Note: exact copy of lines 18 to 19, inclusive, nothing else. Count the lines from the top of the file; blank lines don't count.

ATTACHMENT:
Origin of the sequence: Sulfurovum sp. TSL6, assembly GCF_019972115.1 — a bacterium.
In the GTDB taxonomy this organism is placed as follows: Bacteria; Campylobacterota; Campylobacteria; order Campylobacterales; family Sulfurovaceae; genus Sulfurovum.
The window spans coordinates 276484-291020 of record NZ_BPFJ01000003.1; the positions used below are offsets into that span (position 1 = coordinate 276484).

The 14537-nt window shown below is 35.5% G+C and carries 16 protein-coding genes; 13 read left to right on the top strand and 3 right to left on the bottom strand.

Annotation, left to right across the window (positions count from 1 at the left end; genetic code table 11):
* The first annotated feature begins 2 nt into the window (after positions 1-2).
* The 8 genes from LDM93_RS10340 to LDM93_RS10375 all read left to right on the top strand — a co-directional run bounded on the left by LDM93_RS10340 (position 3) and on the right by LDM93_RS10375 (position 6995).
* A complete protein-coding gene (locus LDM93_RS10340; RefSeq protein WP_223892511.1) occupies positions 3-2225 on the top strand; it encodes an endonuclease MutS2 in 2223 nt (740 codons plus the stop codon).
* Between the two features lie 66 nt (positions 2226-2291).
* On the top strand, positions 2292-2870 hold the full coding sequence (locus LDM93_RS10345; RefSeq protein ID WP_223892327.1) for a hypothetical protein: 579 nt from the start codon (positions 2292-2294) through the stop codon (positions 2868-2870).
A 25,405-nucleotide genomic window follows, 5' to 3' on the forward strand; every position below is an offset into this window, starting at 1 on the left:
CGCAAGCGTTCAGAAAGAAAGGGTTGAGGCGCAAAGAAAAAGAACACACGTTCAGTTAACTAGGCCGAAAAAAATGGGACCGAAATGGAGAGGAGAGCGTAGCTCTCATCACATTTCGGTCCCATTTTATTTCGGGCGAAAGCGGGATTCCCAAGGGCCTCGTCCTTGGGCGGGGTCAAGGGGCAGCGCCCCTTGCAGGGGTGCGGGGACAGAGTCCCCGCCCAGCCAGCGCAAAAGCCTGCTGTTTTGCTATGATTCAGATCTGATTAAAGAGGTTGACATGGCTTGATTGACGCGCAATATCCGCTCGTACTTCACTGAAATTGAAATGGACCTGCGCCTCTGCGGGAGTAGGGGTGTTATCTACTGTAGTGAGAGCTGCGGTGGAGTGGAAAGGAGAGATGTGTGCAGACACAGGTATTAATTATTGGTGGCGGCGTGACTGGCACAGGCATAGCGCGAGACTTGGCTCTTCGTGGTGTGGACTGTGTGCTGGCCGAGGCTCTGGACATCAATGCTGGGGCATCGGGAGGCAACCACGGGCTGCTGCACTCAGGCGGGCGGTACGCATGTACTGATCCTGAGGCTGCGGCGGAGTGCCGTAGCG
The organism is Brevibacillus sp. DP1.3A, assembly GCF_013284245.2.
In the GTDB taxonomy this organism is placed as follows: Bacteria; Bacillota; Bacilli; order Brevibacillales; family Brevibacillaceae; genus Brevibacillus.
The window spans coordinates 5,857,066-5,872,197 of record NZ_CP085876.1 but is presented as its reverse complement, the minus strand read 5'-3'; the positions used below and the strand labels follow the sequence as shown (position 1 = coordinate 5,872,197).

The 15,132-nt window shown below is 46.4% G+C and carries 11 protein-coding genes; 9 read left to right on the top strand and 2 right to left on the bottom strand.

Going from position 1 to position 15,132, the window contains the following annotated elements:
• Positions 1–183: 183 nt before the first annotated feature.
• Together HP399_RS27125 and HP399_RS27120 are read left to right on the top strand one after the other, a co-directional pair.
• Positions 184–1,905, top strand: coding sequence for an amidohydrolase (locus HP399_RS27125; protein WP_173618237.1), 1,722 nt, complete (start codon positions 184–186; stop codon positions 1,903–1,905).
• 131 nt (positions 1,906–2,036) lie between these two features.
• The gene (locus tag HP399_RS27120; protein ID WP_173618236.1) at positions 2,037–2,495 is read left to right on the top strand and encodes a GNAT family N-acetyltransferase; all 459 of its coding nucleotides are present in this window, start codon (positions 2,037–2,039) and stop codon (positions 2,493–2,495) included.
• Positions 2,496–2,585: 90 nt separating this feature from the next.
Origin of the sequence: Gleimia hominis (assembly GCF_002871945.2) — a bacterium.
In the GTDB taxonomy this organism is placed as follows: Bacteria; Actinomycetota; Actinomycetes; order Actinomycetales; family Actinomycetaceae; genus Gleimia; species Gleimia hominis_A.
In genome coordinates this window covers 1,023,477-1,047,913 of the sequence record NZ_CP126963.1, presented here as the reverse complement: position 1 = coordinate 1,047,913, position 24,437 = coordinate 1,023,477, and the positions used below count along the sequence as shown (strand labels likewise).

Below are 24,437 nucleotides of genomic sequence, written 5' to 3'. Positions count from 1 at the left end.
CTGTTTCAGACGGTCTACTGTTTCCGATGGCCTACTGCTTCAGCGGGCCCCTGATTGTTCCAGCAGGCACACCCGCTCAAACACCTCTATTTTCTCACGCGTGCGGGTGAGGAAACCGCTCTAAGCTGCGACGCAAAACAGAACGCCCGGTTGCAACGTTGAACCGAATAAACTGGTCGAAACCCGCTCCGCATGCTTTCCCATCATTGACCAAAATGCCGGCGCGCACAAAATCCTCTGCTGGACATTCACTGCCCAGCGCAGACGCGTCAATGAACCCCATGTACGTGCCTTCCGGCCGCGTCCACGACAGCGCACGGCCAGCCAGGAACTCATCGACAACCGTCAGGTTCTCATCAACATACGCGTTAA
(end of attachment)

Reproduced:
• Positions 1–183: 183 nt before the first annotated feature.
• Together HP399_RS27125 and HP399_RS27120 are read left to right on the top strand one after the other, a co-directional pair.